Some critics had a less positive reaction toward the first episode. Troy Patterson from Slate gave it a mixed review, referring to it as "light and passably witty supernatural drama".[44] James Poniewozik from Time magazine also had mixed feelings towards the show, saying, "The pilot isn't bad, exactly—it's well-paced if a little dour in spots and there's some decent CW-esque banter—but it's pretty much entirely what I would have expected from any supernatural teen drama".[45] Following the first-season finale in August 2011, Ian Grey of indieWire gave the series a positive review[46] and Angel Cohn of Television Without Pity named it the third best new show of the summer.[47] BuddyTV ranked Teen Wolf #4 on its list of 2011's best new TV shows.[48]

The second season of the show received even more positive reviews than the first, with Rotten Tomatoes reporting a 90% approval rating based on 10 critical reviews.[49] The third season also received positive reviews, earning an approval rating of 88% based on 17 reviews.[50]

Despite its generally positive reception, the show has struggled with representation of LGBTQ characters and issues, and been critiqued for queerbaiting.[51][52]


The series premiere attracted a total of 2.17 million viewers.[53] After airing its third episode, Teen Wolf was reported to be heading into its fourth week with tremendous momentum following a 23 percent increase among persons 12–34, with a 1.6 in the demo. With double digit percentage gains among total viewers and key demos, Teen Wolf was the #1 show in its timeslot with women 12–34.[54] The first-season finale attained a series high in persons 12–34 (1.9) and 2.1 million viewers overall, as well as being first in its timeslot among teens and females 12–34.[55]

The show's creator, Jeff Davis confirmed that the show benefits from a very significant online viewership, with up to eight million streams per episode on MTV's online platforms alone. Davis cited this as a significant contributing factor to MTV renewing the show for a sixth season.[56]

Viewership and ratings per season of Teen Wolf
Season Timeslot (ET) Episodes First aired Last aired TV season Avg. viewers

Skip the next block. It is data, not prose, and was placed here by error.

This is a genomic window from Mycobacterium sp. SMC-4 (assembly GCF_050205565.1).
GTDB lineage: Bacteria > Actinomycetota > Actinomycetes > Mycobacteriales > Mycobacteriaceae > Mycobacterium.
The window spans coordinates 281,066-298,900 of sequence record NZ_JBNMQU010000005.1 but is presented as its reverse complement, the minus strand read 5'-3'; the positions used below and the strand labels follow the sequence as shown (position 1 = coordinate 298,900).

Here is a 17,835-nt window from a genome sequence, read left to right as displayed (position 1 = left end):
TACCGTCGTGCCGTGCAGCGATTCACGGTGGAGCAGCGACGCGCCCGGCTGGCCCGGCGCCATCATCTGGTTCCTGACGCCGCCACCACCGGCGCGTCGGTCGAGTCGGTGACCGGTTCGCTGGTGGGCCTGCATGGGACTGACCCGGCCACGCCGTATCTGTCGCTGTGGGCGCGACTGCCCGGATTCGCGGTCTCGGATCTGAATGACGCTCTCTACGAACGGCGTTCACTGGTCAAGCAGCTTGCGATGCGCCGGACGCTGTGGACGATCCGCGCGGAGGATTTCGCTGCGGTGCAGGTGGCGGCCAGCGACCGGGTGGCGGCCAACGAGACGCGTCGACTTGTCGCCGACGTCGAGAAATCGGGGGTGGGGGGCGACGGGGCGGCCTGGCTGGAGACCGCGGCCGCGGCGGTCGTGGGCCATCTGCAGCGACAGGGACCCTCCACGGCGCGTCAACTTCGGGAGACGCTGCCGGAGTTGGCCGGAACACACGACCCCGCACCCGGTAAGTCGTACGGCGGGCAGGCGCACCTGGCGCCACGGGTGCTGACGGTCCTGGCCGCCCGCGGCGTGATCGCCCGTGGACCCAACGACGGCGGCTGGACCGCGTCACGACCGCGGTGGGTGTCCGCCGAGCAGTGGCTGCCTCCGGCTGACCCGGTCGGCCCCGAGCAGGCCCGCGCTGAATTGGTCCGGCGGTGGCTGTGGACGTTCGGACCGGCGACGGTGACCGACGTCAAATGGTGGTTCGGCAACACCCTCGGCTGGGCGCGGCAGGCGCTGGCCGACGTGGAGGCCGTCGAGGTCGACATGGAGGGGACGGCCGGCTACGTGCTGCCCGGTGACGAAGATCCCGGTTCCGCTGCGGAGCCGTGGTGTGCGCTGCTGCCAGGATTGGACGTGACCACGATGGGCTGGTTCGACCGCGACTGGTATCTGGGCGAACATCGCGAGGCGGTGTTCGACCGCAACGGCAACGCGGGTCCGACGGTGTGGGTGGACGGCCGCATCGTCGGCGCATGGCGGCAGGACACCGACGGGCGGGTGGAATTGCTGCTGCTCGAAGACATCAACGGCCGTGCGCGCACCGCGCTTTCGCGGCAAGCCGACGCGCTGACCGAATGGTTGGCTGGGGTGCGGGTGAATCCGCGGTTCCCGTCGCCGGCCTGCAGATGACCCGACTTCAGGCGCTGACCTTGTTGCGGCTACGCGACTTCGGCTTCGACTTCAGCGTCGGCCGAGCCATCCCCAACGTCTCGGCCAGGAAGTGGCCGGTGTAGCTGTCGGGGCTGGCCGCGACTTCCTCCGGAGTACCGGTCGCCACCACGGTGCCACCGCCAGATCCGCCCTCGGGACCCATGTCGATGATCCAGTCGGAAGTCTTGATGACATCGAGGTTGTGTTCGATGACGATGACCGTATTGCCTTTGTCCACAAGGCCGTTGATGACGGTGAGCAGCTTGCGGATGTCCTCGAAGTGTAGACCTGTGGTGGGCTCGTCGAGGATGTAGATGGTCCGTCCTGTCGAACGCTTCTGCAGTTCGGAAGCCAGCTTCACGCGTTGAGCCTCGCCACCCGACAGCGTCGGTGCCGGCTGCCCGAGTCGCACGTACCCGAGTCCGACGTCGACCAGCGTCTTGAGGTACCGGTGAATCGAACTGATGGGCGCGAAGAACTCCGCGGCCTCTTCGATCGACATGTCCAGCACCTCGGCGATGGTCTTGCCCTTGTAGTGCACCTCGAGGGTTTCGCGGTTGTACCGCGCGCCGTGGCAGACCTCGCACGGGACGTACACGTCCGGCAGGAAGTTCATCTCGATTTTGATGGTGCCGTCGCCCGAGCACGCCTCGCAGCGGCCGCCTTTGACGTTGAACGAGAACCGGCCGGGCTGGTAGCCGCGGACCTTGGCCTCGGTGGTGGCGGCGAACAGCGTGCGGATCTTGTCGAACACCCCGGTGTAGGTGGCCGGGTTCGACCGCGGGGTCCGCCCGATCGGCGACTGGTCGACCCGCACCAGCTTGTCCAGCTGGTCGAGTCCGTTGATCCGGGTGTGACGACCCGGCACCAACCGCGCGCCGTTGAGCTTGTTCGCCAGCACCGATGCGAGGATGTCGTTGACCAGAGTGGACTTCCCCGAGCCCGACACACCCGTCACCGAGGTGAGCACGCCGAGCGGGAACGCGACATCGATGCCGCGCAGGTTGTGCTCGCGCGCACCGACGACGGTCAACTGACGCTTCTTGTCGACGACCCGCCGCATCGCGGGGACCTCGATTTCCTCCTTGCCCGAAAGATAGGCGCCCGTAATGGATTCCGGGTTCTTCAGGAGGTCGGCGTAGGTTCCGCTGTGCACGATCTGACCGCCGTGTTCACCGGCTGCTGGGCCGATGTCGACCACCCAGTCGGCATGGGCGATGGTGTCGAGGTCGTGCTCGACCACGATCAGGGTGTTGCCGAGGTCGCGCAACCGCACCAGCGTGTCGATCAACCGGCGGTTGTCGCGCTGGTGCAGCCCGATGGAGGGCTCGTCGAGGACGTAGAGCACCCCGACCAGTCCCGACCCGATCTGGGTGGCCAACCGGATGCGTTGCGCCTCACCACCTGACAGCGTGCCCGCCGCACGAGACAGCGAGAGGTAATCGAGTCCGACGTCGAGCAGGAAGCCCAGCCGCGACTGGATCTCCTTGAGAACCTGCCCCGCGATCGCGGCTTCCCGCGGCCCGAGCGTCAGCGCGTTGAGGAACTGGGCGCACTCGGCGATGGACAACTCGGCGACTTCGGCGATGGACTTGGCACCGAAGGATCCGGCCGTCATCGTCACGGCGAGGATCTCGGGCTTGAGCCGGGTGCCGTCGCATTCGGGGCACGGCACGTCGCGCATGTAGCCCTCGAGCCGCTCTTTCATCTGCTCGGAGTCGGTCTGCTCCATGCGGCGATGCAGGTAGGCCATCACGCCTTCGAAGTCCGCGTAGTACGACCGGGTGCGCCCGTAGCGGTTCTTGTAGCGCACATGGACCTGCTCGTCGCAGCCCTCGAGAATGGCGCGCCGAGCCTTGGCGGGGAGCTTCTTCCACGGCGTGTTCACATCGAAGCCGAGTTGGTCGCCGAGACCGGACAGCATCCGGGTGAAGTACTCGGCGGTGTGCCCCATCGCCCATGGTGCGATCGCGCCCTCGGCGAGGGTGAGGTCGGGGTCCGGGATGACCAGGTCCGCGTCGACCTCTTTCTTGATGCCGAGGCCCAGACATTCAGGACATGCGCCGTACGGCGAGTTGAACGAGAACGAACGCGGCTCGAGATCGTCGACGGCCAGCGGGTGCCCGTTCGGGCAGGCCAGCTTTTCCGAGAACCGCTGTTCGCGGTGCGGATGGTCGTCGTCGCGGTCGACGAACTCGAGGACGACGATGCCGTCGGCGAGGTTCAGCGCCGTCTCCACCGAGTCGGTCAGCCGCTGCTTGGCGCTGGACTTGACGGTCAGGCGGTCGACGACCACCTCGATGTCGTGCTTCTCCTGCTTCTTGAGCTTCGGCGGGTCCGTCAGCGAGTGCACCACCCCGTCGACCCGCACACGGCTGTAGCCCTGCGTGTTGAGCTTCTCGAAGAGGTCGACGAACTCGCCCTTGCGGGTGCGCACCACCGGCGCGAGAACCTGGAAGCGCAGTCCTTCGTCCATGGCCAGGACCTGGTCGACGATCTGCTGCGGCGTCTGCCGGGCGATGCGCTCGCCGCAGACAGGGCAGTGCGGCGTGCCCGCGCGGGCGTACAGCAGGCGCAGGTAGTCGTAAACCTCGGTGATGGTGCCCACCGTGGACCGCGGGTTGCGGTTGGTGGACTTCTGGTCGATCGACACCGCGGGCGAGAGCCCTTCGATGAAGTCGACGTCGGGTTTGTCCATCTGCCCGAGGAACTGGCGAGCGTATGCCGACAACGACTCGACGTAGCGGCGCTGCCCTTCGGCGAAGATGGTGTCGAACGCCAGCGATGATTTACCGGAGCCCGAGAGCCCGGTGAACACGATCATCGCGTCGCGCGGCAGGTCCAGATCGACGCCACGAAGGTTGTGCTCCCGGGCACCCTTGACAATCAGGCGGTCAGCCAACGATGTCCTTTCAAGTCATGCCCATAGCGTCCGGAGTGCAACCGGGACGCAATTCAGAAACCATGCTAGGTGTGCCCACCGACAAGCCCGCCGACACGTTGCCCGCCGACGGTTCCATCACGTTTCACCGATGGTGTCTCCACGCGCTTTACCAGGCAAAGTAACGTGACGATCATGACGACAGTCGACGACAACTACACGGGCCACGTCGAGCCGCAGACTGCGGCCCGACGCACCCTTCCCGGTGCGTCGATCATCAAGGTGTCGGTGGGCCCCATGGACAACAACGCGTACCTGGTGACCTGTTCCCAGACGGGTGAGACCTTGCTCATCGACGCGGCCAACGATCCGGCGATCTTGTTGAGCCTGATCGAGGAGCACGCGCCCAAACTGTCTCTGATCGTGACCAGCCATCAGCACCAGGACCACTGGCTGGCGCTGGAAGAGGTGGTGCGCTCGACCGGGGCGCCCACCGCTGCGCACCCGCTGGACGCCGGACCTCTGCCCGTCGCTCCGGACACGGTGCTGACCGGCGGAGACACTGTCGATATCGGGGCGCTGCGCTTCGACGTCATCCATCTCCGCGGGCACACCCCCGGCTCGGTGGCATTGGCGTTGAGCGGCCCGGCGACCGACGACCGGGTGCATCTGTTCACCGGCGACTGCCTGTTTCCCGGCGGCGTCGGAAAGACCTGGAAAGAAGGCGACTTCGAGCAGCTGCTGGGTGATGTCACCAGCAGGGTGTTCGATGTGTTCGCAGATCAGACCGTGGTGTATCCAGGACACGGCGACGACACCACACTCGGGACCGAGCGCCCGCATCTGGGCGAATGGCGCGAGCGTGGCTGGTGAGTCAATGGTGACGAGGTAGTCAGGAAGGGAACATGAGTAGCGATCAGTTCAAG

Date Viewers
Date Viewers
1 Monday 10:00 pm 12 June 5, 2011 (2011-06-05) 2.17[57] August 15, 2011 (2011-08-15) 2.08[58] 2010–11 1.73[59]
2 12 June 4, 2012 (2012-06-04) 2.11[60] August 13, 2012 (2012-08-13) 1.71[61] 2011–12 1.69[59]
3 24 June 3, 2013 (2013-06-03) 2.36[62] March 24, 2014 (2014-03-24) 2.26[63] 2013–14 1.97[64]
4 12 June 23, 2014 (2014-06-23) 2.18[65] September 8, 2014 (2014-09-08) 1.54[66] 2013–14 1.61[67]
5 Monday 10:00 pm (Part 1)
Tuesday 9:00 pm (Part 2)
20 June 29, 2015 (2015-06-29) 1.53[68] March 8, 2016 (2016-03-08) 0.80[69] 2015–16 1.05[70]
6 Tuesday 9:00 pm (Part 1)
Sunday 8:00 pm (Part 2)
20 November 15, 2016 (2016-11-15) 0.57[71] September 24, 2017 (2017-09-24) 0.68[72] 2016–17 0.47[73]

Other mediaEdit


  • 2012, Nancy Holder, On Fire: A Teen Wolf Novel, Simon & Schuster, ISBN 9781451674477

In June 2012, MTV Books released the book On Fire, by Nancy Holder. The cover art features Tyler Posey with glowing yellow eyes, with a fire red background. The book tells the story of Scott McCall and the first season of Teen Wolf.


A comic themed upon the show was released in June 2011 by Image Comics.[74]


Year Award Category Nominee(s) Result Ref(s)
2011 Teen Choice Awards Breakout Star Tyler Posey Nominated [75]
Choice Summer TV Show Teen Wolf Nominated [75]
Choice Summer TV Star – Female Crystal Reed Nominated [75]
Choice Summer TV Star – Male Tyler Posey Nominated [75]
Choice TV Actress: Fantasy/Sci-Fi Crystal Reed Nominated [76]